Trip Start Aug 08, 2009
42Trip End Jun 01, 2010
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Tharua is famous for the giant Reclining Buddha, as in the picture. Giant might be an understatement for how big it is.
Khaowfang and I got some flowers and incense sticks to do our offerings to the Buddha. Except then it started to rain. I mean, Thailand rain, not a wimpy drizzle. The whole place was full of so much activity and it smelled heavily of incense everywhere. Even in the rain, there were people dancing and playing music walking around the Buddha, it was actually really good. Within 10 minutes, Khaowfang and I were already drenched. We took our little gold pieces of paper to attach them to the Buddha to pay our respects. I looked up for a moment at the Buddha, with rain pouring down the side of the face in streaks with the little smile
Wading through ankle deep water, we went inside the temple and Khaowfang tried explaining something about success when you pray and attempt to lift these elephant figures with handles with the ring finger. If you pray and can lift it the first time, then pray and are unable to lift it the second time, you will be successful in whatever you pray for. I didn't really understand Khaowfang in broken English, so when I went to do it I just picked it up twice thinking I did it right because I had a strong ring finger or something. I'll try again next week. Khaowfang put a little gold speck on my forehead and I did the same for her. It means that you're lucky.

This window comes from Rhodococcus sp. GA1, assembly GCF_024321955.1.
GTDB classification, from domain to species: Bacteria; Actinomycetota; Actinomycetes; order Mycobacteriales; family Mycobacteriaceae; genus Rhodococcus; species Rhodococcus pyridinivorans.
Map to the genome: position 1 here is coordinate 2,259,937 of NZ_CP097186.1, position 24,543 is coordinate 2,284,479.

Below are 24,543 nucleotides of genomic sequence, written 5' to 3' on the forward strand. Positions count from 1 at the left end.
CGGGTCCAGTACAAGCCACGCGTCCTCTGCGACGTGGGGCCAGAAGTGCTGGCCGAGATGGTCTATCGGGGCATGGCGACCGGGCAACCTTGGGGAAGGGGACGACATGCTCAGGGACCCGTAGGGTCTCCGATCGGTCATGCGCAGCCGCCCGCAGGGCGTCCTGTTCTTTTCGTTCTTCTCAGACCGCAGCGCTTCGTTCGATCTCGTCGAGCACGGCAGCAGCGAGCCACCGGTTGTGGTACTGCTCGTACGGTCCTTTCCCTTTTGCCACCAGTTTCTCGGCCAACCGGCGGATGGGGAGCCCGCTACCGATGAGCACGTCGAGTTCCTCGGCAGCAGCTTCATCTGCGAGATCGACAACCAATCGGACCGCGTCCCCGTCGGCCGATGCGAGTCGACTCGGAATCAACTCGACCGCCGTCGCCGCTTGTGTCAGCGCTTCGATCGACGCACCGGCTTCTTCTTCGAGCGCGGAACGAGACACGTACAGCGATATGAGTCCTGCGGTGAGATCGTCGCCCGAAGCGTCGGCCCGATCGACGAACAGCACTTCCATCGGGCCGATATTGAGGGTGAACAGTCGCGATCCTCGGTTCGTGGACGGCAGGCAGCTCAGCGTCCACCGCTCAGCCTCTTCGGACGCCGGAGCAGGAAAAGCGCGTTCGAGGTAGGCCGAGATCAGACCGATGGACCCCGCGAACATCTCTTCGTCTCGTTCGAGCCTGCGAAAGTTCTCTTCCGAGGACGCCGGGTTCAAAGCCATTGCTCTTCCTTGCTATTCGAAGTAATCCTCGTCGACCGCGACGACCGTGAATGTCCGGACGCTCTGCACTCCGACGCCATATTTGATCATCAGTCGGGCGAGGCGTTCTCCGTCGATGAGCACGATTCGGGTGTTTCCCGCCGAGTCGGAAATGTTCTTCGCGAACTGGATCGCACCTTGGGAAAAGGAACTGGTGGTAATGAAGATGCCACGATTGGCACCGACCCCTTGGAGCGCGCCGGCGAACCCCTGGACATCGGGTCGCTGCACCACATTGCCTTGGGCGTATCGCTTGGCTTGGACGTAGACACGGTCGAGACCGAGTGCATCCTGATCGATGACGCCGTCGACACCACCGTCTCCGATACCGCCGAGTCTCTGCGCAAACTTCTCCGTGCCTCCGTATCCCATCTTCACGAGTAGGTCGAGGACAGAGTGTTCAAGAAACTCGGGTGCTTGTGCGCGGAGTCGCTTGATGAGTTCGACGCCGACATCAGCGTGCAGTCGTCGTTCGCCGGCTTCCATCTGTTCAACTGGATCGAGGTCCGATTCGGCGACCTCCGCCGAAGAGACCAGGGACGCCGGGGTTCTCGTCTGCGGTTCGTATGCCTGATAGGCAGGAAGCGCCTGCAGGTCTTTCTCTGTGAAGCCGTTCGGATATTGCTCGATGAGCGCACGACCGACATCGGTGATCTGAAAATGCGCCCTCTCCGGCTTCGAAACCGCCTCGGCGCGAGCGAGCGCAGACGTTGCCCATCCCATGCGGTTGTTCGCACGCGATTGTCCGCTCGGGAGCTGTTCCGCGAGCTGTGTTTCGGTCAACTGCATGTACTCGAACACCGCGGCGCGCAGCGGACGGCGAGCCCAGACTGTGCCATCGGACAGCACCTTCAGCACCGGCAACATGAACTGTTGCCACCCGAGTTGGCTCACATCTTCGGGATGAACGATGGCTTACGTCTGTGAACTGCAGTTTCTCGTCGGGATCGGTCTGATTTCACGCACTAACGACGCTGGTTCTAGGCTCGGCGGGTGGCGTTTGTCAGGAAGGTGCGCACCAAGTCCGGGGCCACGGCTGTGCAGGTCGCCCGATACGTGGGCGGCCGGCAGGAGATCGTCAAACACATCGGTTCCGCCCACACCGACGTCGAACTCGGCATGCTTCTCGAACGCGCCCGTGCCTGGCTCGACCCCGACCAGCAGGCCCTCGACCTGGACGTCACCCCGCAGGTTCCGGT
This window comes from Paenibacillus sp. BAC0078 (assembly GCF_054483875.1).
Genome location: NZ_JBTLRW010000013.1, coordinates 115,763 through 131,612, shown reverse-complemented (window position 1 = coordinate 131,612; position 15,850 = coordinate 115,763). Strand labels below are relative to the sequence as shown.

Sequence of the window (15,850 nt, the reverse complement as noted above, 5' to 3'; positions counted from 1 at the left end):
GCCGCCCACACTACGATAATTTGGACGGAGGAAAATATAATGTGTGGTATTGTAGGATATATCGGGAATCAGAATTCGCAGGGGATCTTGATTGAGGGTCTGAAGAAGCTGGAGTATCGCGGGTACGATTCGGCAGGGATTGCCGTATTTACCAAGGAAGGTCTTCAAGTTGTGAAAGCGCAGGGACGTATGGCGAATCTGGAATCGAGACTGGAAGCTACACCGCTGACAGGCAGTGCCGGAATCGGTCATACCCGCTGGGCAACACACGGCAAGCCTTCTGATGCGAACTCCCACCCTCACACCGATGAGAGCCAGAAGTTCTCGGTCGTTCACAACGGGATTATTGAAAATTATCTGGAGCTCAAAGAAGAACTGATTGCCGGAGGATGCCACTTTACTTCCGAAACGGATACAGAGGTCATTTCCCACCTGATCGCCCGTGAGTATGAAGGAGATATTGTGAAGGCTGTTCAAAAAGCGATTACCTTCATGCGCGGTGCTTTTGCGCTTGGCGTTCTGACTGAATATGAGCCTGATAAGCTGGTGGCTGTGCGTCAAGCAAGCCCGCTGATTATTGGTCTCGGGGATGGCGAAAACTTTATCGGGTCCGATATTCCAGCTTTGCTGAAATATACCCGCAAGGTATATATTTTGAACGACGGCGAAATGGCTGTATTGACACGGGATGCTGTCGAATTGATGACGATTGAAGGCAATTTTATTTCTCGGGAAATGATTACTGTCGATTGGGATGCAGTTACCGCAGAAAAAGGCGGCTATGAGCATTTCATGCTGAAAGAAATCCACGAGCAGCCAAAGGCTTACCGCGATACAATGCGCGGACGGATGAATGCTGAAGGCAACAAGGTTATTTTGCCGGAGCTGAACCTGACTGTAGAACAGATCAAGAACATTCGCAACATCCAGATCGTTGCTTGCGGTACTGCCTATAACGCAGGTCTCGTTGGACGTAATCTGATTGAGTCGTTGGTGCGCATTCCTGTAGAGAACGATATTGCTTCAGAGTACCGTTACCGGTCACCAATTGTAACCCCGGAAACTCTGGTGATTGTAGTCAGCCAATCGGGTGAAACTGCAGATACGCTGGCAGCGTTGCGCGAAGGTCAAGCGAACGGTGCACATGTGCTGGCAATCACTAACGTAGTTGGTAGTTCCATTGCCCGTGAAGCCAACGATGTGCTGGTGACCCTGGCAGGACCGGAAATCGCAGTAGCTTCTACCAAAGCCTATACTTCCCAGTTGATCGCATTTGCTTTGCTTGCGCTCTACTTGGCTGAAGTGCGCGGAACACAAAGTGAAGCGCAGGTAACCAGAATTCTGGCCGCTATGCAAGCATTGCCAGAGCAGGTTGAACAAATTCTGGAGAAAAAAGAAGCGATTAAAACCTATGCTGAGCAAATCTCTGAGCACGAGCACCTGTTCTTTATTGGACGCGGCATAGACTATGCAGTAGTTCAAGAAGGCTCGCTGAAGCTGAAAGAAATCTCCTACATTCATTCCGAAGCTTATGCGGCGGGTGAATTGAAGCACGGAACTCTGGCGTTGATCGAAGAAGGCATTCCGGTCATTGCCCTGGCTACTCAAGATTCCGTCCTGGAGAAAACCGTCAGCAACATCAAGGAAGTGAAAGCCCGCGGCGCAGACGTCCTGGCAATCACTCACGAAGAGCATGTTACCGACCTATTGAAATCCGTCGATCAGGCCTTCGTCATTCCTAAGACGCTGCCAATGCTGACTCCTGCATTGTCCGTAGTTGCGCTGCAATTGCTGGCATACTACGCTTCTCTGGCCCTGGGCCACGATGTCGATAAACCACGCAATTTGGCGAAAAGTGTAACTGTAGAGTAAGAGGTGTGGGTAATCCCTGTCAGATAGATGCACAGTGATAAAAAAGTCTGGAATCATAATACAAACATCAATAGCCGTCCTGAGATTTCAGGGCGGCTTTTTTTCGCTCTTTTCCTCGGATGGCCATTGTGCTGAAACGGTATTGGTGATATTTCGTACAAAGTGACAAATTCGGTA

We stayed for a little less than an hour because of the rain. We were literally more than ankle deep in the water and there was the loudest thunder I've ever heard. I almost thought there were gunshots and cannons, that's how intense it was. We got home fully drenched. It was completely worth it just to see what people here do on a normal Sunday morning
I'm still adjusting to life here, which is a lot more relaxed without the amount of schoolwork and activities there were in America. I don't have much schoolwork because I don't speak Thai, otherwise I'm sure it would be much different. Lunch everyday is a choice between noodles and rice, but we have a whole hour. I don't know if my Thai is improving or not, but I'm starting to enjoy my school day a lot more, playing volleyball after school and having ice cube fights with my friends. You don't need to speak Thai to understand the shock of having a cold icecube slipped down the back of your shirt. Hopefully the other aspects of living here will start to improve as well. Oh, and Talat Wan-Atit means Sunday market in Thai.